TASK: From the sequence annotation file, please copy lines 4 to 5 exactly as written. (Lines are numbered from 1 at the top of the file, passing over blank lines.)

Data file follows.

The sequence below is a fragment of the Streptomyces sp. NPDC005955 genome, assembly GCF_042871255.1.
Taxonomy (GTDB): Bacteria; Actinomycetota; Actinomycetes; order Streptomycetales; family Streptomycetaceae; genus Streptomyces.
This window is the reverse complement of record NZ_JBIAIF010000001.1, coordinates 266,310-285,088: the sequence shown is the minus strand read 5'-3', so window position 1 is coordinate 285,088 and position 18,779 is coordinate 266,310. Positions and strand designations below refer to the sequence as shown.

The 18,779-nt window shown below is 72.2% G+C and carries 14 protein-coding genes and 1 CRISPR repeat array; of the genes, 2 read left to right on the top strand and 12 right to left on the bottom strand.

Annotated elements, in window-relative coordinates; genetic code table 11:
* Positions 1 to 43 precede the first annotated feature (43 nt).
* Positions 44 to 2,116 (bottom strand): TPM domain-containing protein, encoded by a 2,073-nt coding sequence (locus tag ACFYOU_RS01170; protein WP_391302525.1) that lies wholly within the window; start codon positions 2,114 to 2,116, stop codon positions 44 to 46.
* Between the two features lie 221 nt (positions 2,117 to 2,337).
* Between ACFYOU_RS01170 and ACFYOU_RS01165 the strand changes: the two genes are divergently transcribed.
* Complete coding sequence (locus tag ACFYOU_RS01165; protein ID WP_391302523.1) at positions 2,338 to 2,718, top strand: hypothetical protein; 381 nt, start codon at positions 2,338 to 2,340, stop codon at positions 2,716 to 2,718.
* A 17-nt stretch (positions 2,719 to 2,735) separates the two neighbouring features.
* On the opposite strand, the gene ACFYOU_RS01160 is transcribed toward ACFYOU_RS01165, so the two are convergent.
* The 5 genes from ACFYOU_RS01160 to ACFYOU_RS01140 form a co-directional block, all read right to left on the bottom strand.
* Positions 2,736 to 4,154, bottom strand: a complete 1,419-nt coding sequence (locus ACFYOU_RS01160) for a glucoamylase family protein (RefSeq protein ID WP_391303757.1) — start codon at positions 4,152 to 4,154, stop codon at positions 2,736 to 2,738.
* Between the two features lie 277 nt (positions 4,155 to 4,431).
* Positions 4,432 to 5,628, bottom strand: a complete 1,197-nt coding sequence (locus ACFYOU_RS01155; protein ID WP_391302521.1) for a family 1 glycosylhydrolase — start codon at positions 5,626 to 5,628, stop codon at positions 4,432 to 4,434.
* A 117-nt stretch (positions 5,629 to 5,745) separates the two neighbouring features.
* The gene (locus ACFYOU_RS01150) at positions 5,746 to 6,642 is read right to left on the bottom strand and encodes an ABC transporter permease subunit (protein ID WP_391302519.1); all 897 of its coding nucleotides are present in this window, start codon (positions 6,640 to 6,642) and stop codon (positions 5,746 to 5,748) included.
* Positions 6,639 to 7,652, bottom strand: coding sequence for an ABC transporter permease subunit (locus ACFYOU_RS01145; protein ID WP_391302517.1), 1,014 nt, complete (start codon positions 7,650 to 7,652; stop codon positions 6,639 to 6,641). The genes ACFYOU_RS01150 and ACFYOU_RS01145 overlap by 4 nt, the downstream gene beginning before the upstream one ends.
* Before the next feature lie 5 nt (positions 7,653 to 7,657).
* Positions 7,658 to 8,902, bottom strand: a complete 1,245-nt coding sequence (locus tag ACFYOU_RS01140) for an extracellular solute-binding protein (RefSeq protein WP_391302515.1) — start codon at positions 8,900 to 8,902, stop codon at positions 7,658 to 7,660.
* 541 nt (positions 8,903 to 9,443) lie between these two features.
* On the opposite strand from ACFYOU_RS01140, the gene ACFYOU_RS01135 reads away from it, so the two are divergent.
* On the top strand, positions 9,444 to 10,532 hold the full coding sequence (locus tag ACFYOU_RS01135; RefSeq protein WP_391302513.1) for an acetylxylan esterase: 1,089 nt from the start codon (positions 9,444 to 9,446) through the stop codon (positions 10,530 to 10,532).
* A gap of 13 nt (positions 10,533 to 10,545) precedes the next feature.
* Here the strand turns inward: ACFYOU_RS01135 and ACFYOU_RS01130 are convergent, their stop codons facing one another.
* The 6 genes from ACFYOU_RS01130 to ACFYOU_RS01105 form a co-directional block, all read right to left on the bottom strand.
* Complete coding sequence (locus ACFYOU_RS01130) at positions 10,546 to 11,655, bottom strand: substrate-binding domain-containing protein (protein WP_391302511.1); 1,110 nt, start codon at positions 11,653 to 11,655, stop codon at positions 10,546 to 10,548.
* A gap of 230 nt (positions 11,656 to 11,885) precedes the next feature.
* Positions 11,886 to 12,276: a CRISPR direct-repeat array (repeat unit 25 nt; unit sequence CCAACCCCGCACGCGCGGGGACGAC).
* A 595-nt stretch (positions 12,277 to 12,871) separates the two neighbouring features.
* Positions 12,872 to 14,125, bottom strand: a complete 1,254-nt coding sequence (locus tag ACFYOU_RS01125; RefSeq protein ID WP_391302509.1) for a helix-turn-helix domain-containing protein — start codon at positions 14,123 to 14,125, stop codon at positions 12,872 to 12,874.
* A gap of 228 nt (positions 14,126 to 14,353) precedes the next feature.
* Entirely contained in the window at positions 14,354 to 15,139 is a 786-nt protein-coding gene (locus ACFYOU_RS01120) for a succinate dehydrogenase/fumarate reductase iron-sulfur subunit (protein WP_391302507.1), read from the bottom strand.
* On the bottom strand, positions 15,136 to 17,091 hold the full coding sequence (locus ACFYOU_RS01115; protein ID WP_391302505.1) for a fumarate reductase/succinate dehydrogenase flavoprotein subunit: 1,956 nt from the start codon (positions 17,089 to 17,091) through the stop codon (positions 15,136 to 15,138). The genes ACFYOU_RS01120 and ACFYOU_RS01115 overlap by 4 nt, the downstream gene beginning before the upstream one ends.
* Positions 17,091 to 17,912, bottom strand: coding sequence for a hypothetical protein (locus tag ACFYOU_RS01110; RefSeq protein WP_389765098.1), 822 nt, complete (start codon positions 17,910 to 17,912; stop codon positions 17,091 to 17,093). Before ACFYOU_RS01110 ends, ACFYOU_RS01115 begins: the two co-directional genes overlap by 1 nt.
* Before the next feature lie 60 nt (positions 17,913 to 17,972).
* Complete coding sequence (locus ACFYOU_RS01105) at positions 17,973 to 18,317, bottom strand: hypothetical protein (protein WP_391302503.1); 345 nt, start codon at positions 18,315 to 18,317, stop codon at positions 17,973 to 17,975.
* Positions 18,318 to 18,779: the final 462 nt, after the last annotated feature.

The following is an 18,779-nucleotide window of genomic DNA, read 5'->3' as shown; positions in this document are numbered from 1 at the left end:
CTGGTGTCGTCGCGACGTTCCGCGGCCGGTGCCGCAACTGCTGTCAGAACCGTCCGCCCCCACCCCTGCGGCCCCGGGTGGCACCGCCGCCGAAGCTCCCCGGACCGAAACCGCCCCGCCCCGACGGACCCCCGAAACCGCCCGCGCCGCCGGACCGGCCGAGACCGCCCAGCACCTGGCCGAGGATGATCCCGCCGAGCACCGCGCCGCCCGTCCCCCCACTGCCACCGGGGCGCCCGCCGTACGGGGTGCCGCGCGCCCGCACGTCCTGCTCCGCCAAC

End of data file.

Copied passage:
The 18,779-nt window shown below is 72.2% G+C and carries 14 protein-coding genes and 1 CRISPR repeat array; of the genes, 2 read left to right on the top strand and 12 right to left on the bottom strand.

Annotated elements, in window-relative coordinates; genetic code table 11: